Like everyone living in the lowest-lying areas of New York City, the more than 6,100 residents of the Red Hook Houses — Brooklyn’s largest public housing development — were under orders from City Hall to evacuate the zone by Sunday evening. The New York City Housing Authority gave those who lived in public housing an […]
Like everyone living in the lowest-lying areas of New York City, the more than 6,100 residents of the Red Hook Houses — Brooklyn’s largest public housing development — were under orders from City Hall to evacuate the zone by Sunday evening.
The New York City Housing Authority gave those who lived in public housing an extra push to get out: residents received advance word from staff and then police that elevators, heat and hot water would be shut off as Hurricane Sandy approached.
Alfredo Crespo, a fourth-floor resident of a Red Hook Houses apartment building, described the intense flooding that filled the streets outside his windows.
“Last night, everything was full of water,” he said, pointing to the intersection of Lorraine and Henry streets, near where he sat smoking a cigarette. This spot is three blocks in from Gowanus Bay, off New York Harbor. He pointed to his waist. “Line to here.”
Crespo, 61, said that when Tropical Storm Irene hit, he’d evacuated. “But nothing happened,” he recalled. “So this year I stayed.”
Many residents said Tuesday that they’d expected Sandy wasn’t going to be nearly as severe as it had in fact turned out to be. Others said they had feared their empty apartments would be robbed if they left. No one mentioned the city’s 76 evacuation shelters.
Hope Robbins, 44, a Red Hook Houses East resident who had waited out the storm with her son and young grandson, regretted her decision not to evacuate.
“Last time we stayed,” she said of Irene, “but it was worse this time. We should have left.”
Besides the flooding in the streets, residents said they heard explosions nearby. Inside, though the apartments stayed dry, the buildings grew less and less comfortable as the night went on.
During the worst of the storm, Robbins said, the electricity in her apartment went off, too. For light, she burned through candles her daughter had given her for Mother’s Day. Despite the lack of amenities, Robbins said she was far from alone in her decision to stay in her sixth-floor apartment.
“Nobody in my building left at all,” she said, as she watched her grandson pedal a tiny bike around a plaza outside the Red Hook Pool on Bay Street.
Nearby, Robbins’ fiancé, Danny Frederick, 55, was attempting to dry out the contents of his tan Cadillac. Like many cars nearby, the flooding had overtaken it during the storm.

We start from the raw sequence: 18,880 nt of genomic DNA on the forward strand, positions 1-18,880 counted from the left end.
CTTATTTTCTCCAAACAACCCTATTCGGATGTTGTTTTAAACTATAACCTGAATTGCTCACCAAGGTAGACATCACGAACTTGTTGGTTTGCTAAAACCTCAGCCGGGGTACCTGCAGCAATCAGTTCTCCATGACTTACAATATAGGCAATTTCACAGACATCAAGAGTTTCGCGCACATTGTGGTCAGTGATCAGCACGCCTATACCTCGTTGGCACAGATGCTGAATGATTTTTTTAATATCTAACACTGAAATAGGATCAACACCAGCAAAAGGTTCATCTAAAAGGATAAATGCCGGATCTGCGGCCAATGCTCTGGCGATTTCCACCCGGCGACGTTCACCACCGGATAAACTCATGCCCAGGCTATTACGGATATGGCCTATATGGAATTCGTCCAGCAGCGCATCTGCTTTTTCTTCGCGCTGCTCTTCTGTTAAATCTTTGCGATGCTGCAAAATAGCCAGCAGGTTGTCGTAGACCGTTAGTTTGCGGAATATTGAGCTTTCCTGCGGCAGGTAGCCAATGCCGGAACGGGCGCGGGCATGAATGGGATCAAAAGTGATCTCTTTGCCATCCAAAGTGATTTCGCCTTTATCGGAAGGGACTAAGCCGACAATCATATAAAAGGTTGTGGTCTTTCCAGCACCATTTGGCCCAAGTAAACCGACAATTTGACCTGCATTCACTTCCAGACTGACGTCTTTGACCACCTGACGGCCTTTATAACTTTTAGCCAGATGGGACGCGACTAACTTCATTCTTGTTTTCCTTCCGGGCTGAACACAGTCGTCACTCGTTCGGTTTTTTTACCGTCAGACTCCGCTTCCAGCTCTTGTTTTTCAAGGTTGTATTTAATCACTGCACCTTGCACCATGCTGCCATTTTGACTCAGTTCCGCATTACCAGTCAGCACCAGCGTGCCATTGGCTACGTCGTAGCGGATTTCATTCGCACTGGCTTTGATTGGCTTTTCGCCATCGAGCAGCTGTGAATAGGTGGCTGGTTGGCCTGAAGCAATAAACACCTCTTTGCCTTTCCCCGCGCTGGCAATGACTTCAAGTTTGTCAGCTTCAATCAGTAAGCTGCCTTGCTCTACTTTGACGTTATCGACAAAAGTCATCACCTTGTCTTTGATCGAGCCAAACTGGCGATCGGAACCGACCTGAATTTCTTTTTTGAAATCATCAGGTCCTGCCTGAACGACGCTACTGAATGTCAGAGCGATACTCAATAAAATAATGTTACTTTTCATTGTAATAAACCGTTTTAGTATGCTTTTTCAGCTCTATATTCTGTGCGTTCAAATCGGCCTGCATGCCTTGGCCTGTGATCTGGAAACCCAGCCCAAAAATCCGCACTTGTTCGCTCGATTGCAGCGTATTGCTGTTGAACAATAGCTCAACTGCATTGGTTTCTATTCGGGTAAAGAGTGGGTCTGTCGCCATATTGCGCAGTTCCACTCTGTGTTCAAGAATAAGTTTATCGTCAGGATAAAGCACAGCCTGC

“It was submerged up under here,” Frederick said. He pointed out a black SUV two cars ahead of his. Last night, he’d seen it floating. He’d also heard his neighbors screaming when the power went out. “It’s like a nightmare,” he said.
After living in the Red Hook Houses for 12 years, Frederick said he’d been through a lot of storms there. But he’d never seen flooding as severe as Monday.
Danny Demalo, 45, a 20-year Red Hook Houses resident, agreed. The next time a severe storm hits, he said, “I’m definitely gonna leave.”
In the aftermath of Sandy, it was unclear when the utilities and building services would be restored at the Red Hook Houses. Questions for the Housing Authority from the New York World about were not immediately answered.
Indio Delgado, 40, a Park Slope resident with several family members who live in the Red Hook Houses, said his cousin had left earlier in the day with her 3-month-old baby. For her, the lack of electricity was more than simply an inconvenience.
“There’s a lot of infants, there’s a lot of elderly people,” Delgado said of the Red Hook Houses. “They’re going to be affected.”
The NYCHA twitter account was active throughout Tuesday and offered some clues for residents.
@NYCHA regarding the restoration of power to residents of the Red Hook houses, when can they expect service to return?
@angelbk23 Hi, we will notify Zone A residents via email, Twitter, & Facebook, & on the ground when it is safe to return to their homes.
In the meantime, Red Hook public housing residents who never left are still awaiting word from NYCHA about what they should do. This morning, NYCHA chairman John Rhea posted amessage to residents on the authority’s website: “NYCHA staff is out in the field assessing our buildings – checking boiler, electrical and elevator systems, and working with Con Edison to assess steam and gas lines.
“We are only addressing critical repairs at this time, so we can resume services in Zone A and other affected areas as soon as possible.”
This story was originally published by the New York World.